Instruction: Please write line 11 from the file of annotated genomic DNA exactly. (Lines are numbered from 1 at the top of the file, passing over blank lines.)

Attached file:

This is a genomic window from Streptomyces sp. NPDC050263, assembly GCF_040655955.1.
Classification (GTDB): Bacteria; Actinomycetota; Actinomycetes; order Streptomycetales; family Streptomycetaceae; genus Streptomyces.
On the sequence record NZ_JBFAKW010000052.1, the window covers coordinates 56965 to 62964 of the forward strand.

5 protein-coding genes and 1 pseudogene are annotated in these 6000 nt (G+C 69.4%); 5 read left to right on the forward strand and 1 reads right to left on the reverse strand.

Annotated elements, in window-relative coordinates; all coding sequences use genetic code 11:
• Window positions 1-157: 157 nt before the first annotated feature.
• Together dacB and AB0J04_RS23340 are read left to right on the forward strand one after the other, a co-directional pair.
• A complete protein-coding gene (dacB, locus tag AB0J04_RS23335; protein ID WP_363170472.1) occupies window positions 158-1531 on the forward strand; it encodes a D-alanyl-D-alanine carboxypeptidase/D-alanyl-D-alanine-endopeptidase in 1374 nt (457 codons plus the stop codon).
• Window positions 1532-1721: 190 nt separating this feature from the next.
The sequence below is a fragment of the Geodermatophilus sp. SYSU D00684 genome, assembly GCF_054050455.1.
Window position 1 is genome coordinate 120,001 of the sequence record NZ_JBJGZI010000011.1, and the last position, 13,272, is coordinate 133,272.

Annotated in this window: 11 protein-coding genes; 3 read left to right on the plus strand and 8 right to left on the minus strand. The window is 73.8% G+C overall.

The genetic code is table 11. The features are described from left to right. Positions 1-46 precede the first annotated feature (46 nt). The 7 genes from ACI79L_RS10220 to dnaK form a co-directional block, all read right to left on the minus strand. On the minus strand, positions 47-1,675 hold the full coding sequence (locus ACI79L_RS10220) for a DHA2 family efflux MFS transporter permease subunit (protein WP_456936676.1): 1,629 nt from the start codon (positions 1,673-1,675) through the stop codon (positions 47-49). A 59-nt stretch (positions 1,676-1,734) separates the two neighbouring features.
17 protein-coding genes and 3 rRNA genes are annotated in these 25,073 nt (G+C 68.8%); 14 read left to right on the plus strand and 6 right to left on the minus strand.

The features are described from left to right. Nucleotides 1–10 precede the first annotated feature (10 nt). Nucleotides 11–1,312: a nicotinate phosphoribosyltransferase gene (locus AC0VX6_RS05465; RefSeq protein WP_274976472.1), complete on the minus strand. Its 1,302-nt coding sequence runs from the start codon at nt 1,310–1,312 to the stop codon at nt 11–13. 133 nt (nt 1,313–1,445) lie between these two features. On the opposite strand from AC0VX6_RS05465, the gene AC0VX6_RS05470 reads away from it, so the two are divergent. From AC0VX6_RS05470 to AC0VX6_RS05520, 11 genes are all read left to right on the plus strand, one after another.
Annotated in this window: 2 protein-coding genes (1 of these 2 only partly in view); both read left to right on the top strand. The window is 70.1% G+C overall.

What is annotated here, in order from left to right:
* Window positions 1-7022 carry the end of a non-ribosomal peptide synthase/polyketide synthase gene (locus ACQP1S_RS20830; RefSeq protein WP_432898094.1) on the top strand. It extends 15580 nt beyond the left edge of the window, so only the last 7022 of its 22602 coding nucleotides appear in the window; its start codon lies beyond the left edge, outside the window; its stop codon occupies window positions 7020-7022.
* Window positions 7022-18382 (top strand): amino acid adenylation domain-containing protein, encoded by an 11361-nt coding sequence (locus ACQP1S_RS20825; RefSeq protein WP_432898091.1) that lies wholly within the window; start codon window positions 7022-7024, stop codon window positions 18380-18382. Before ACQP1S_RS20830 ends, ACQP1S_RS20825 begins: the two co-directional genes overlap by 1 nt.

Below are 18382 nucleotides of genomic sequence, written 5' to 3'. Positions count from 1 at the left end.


Window position 1 is genome coordinate 120,001 of the sequence record NZ_JBJGZI010000011.1, and the last position, 13,272, is coordinate 133,272.